[erlang-questions] [ANN]: Damocles, a library for testing distribution scenarios on a single machine

Loïc Hoguin <>
Mon Jan 5 11:50:12 CET 2015


This looks really good!

On 01/05/2015 01:41 AM, Christopher Phillips wrote:
> https://github.com/lostcolony/damocles
>
> I asked a while back on this mailing list if anyone had any useful
> libraries or similar for testing distribution scenarios. I only got back
> a few responses (maybe co-op riak_test? Maybe make use of the underlying
> Linux traffic control and network emulation apps?), and my own searches,
> while finding a few libraries, didn't find anything I could easily co-op
> for my purposes.
>
> To that end, I went ahead and spent part of my break on this, and it
> just got sufficiently feature complete to throw out there. I haven't had
> a chance to really start using it heavily, and I've only been testing it
> on my dev box, but a basic run through of the functionality as I typed
> up the readme worked (so any issues being pointed out would be
> appreciated). Essentially, it allows you to create and manipulate local
> interfaces on a Linux machine to emulate packet delay and loss (using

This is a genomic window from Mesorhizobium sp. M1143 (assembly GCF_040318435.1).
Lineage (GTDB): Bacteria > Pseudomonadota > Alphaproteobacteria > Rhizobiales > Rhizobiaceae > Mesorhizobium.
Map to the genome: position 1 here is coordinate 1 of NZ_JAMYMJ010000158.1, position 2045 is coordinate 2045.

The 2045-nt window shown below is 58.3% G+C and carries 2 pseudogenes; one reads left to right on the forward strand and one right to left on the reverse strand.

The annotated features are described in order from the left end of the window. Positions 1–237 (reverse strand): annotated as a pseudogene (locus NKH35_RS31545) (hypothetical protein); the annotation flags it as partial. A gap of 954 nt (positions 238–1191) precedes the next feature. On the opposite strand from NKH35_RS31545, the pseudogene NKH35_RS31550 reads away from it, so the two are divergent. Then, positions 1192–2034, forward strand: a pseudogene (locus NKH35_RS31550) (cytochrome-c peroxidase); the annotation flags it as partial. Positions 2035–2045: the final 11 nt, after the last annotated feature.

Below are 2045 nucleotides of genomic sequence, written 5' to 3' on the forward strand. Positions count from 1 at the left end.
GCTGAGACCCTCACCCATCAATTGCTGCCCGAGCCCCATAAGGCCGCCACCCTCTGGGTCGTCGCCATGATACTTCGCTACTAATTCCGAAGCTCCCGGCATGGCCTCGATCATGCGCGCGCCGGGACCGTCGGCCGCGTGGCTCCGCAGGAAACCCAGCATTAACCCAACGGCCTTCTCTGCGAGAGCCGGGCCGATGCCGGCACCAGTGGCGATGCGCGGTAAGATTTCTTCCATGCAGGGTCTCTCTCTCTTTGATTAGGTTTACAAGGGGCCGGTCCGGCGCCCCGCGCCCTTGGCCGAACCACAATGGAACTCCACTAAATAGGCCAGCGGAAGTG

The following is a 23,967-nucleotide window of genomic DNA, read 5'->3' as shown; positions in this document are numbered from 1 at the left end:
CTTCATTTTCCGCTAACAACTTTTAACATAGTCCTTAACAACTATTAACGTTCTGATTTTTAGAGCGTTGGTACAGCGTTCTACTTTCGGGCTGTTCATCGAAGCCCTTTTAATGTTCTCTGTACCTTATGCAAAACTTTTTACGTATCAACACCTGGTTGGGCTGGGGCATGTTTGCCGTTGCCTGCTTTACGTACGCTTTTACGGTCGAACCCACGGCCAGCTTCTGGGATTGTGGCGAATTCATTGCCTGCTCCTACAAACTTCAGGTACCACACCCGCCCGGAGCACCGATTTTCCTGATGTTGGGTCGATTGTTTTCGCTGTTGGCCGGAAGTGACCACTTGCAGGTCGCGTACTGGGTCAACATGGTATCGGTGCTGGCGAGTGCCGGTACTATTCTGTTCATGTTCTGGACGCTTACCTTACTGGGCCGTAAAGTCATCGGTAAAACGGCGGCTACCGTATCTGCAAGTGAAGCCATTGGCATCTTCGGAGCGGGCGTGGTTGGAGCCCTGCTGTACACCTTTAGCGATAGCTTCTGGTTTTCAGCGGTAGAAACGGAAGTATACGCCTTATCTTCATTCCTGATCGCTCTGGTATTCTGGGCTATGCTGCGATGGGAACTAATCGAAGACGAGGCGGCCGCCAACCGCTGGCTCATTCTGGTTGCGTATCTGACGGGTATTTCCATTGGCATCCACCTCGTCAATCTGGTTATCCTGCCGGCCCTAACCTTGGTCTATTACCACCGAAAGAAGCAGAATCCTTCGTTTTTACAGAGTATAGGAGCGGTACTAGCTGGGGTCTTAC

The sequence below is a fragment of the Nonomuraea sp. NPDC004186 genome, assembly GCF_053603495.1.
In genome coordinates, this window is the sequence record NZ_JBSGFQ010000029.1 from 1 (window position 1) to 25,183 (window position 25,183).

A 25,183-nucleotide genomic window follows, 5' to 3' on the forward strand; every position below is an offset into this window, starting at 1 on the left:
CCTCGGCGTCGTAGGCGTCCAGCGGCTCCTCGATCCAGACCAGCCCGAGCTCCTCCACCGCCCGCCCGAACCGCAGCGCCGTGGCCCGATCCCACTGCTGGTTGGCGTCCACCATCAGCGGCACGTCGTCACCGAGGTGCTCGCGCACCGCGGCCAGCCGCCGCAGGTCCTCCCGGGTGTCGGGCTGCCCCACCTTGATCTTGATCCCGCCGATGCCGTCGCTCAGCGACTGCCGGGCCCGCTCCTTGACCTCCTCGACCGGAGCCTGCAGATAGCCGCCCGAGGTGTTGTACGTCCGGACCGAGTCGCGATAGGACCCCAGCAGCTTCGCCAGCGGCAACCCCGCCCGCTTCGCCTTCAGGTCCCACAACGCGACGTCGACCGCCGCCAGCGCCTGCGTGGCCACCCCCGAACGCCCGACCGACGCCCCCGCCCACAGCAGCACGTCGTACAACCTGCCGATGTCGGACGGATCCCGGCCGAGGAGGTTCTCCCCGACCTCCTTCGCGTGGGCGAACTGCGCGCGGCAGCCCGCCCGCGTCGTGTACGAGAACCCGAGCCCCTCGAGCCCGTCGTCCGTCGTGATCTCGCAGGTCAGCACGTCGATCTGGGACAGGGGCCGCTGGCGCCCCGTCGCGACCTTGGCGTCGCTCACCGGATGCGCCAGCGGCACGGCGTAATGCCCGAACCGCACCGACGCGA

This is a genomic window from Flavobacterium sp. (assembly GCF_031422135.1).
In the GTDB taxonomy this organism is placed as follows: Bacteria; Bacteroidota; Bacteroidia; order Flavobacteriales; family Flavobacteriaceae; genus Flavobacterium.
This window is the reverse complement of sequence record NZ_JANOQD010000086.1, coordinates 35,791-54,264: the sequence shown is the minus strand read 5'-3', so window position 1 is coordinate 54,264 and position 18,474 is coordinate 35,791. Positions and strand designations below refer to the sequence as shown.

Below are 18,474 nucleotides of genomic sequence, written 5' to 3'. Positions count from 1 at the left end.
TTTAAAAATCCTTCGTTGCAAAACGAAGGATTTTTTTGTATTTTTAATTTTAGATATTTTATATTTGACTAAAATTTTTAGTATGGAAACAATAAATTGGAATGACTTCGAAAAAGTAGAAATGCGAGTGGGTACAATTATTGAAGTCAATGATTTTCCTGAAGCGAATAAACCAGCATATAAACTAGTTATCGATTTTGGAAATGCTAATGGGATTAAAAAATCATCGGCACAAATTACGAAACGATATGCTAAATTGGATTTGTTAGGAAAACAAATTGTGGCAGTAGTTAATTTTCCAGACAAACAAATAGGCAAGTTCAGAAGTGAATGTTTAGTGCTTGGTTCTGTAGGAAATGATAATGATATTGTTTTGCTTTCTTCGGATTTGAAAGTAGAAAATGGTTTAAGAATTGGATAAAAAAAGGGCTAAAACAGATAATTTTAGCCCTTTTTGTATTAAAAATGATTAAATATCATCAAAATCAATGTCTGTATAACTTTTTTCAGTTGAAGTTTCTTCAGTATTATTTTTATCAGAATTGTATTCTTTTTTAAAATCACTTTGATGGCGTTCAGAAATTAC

> the underlying traffic control and network emulation mechanisms), with a
> number of convenience methods to (hopefully) easily describe fairly
> intricate distribution scenarios.
>
> Things like "create these 5 interfaces, (now from my test code, launch a
> copy of my app on each one, or even a different app on one of them, to
> see what happens when that resource is flaky); now make it so 1 and 2
> can't talk to 3 and 4, and vice versa, but everyone can still talk to 5,
> but replies have a 50% chance of being dropped from 5 when responding to
> 1 and 2, and there's a 300ms delay between 3 and 4; (now, let's run more
> of our test code to assert that trying to write to any node still
> succeeds); okay, now let's restore the network back to normal (and have
> our test code make sure the write was retained)", or whatever, can be
> set up in a straightforward, automated manner as part of a common test
> run, and not be reliant on certain VMs being up, nor the tests being run
> on a specific network. The tradeoff, obviously, being that you can't
> really load test things with it. Still, it fits my basic needs, and I
> figured it might be of use to others.
>
> I'll be adding some simple examples when I next get free time (I ran out
> of it from the holiday break without getting to them; dunno when I
> will), and will try and get to any bugs or simple suggestions in a
> timely manner, but hopefully it's fairly straightforward and useful as is.
>
>
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-- 
Loïc Hoguin
http://ninenines.eu


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